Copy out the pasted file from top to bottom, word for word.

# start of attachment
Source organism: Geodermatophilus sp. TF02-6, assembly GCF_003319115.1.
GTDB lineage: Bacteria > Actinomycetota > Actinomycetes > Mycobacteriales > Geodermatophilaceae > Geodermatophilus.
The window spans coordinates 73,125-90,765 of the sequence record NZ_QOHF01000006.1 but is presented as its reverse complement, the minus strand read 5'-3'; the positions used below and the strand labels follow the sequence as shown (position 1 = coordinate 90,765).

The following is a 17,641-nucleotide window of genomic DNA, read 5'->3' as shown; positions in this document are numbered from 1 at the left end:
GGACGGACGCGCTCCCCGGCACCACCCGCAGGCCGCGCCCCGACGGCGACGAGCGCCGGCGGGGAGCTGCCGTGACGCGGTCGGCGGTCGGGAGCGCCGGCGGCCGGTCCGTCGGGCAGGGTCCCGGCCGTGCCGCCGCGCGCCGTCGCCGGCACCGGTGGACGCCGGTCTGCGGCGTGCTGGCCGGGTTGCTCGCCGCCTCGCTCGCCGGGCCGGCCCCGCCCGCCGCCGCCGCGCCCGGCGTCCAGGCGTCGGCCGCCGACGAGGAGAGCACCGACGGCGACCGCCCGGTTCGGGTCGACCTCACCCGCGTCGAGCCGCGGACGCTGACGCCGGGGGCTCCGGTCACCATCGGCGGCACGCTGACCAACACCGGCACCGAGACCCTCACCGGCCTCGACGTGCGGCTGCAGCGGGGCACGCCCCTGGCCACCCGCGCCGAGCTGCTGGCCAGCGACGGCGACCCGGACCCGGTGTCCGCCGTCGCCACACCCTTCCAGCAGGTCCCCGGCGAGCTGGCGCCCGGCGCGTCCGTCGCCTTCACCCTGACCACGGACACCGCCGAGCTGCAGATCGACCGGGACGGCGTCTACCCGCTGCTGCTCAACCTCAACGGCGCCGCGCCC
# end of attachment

Source organism: Geodermatophilus sp. TF02-6, assembly GCF_003319115.1.
GTDB lineage: Bacteria > Actinomycetota > Actinomycetes > Mycobacteriales > Geodermatophilaceae > Geodermatophilus.
The window spans coordinates 73,125-90,765 of the sequence record NZ_QOHF01000006.1 but is presented as its reverse complement, the minus strand read 5'-3'; the positions used below and the strand labels follow the sequence as shown (position 1 = coordinate 90,765).

The following is a 17,641-nucleotide window of genomic DNA, read 5'->3' as shown; positions in this document are numbered from 1 at the left end:
GGACGGACGCGCTCCCCGGCACCACCCGCAGGCCGCGCCCCGACGGCGACGAGCGCCGGCGGGGAGCTGCCGTGACGCGGTCGGCGGTCGGGAGCGCCGGCGGCCGGTCCGTCGGGCAGGGTCCCGGCCGTGCCGCCGCGCGCCGTCGCCGGCACCGGTGGACGCCGGTCTGCGGCGTGCTGGCCGGGTTGCTCGCCGCCTCGCTCGCCGGGCCGGCCCCGCCCGCCGCCGCCGCGCCCGGCGTCCAGGCGTCGGCCGCCGACGAGGAGAGCACCGACGGCGACCGCCCGGTTCGGGTCGACCTCACCCGCGTCGAGCCGCGGACGCTGACGCCGGGGGCTCCGGTCACCATCGGCGGCACGCTGACCAACACCGGCACCGAGACCCTCACCGGCCTCGACGTGCGGCTGCAGCGGGGCACGCCCCTGGCCACCCGCGCCGAGCTGCTGGCCAGCGACGGCGACCCGGACCCGGTGTCCGCCGTCGCCACACCCTTCCAGCAGGTCCCCGGCGAGCTGGCGCCCGGCGCGTCCGTCGCCTTCACCCTGACCACGGACACCGCCGAGCTGCAGATCGACCGGGACGGCGTCTACCCGCTGCTGCTCAACCTCAACGGCGCCGCGCCC